"The sad thing is that it has taken the lives of so many people to bring this to light."

Ritter made 32 recommendations, 21 directed at the world's largest minerals company, BHP Billiton, and 11 at the industry in WA.

The most significant is the call to take policing of mining health and safety, and dangerous goods, away from the Department of Industry and Resources and place it alongside other industries, under the Department of Consumer and Employment Protection.

The state government has confirmed it will act on that recommendation, drawing immediate flak from the mining industry.

Tracey described the move as "fantastic" and "long overdue".

"It is a measure of the political power of the minerals lobby that mine safety was ever in the hands of Industry and Resources," Tracey said.

"The department had an impossible conflict of interest. Its primary responsibility was to promote the industry and safety always played second fiddle to that.

"It's something we have been calling for, for years."

Ritter recommends that BHP's Boodarie iron ore plant, near Port Hedland, be reclassified as a "hazardous facility".

The state government investigation identified safety problems at BHP sites, and across the industry.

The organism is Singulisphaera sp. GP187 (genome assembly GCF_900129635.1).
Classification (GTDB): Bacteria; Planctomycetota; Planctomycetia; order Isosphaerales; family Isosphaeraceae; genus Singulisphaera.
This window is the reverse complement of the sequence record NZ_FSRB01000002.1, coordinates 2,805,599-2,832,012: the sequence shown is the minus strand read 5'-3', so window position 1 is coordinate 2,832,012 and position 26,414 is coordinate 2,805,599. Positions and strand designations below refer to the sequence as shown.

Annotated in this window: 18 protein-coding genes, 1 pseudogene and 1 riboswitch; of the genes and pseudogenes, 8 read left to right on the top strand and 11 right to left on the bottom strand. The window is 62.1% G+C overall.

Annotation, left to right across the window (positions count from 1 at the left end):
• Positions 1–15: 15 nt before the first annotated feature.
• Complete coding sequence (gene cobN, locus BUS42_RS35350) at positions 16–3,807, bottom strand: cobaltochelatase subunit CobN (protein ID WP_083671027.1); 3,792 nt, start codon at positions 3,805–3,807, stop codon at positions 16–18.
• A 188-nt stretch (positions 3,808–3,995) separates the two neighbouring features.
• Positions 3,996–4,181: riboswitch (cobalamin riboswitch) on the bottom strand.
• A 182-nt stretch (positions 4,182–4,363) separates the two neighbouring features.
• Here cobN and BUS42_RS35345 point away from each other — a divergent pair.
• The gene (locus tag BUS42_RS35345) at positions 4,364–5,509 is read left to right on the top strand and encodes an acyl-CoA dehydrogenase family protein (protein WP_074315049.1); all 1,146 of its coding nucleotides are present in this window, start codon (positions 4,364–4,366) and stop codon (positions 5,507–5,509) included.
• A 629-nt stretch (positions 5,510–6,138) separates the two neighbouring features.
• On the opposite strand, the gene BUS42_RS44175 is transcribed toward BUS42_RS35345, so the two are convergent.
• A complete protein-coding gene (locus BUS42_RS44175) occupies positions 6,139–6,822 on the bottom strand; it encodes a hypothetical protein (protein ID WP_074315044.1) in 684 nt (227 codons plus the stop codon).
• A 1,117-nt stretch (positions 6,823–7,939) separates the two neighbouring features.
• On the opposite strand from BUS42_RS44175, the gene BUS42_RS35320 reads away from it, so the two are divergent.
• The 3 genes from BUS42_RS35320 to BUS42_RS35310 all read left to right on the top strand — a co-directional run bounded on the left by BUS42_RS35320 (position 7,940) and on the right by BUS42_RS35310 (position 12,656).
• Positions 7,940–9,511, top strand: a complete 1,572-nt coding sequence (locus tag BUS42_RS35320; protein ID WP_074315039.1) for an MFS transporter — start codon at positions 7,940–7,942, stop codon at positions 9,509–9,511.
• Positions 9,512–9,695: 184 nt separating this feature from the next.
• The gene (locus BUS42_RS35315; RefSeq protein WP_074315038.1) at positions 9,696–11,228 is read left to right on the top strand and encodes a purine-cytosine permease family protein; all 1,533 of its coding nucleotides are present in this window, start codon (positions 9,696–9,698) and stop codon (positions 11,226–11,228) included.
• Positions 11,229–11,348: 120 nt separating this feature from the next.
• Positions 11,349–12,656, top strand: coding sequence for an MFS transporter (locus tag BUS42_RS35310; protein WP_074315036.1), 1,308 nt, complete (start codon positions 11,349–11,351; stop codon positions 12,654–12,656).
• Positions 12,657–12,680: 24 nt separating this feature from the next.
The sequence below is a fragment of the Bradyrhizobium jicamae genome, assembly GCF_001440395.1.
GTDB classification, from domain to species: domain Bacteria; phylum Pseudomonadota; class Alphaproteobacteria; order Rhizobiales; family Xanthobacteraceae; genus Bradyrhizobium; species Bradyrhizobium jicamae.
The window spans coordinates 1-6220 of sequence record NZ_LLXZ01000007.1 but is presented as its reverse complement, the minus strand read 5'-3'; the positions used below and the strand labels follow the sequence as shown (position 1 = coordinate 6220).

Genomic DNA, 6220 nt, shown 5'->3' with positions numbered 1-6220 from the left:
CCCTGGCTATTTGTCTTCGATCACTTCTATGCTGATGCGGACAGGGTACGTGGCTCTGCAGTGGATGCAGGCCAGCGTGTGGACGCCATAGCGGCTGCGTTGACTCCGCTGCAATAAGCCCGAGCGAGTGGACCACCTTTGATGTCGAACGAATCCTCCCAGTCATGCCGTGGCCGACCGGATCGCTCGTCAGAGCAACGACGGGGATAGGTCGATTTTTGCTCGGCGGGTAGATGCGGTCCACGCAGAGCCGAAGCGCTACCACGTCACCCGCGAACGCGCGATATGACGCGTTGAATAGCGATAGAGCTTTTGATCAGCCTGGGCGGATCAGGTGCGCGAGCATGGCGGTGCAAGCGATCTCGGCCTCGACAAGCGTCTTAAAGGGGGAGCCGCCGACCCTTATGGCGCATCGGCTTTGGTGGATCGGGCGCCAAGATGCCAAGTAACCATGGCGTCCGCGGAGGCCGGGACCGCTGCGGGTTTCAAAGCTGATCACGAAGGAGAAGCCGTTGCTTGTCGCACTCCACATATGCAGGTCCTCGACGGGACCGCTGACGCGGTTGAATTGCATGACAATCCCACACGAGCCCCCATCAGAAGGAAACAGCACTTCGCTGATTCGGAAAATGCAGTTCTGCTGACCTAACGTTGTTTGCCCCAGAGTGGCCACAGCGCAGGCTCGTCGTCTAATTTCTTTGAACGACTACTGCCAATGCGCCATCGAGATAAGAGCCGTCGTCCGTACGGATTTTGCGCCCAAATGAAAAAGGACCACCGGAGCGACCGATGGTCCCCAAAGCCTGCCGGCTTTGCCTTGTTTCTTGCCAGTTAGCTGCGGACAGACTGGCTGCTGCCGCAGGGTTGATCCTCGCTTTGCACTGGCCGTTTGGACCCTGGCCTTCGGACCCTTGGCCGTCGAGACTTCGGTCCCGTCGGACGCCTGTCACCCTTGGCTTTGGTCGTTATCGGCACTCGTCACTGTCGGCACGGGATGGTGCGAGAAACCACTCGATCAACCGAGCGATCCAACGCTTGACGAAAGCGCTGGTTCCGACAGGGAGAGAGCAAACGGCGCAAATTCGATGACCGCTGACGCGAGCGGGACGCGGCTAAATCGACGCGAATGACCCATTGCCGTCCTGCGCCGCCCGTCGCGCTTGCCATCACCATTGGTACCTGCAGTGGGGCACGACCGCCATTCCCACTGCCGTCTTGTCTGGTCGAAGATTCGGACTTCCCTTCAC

It found ...

- one mineworker had completed 24 hours without sleep, another had done a 17 hour day, and others worked 13.5 hour days for 30 continuous days.

- management behaviour at one mine made it clear "production at all costs" was the agenda, with safety issues ignored for years.

- a quarter of the workforce at one site claimed they were regularly made to breach safety regulations

- safety concerns at Yandi had been ignored until a crane driver refused to do his job

- a worker had been sent into a life-threatening situation without any prosecution resulting

The report was tabled in the Western Australian state parliament, last Friday.

On Monday, a surge in BHP Billiton's share price headed a minerals-led bounce on the Australian stock market.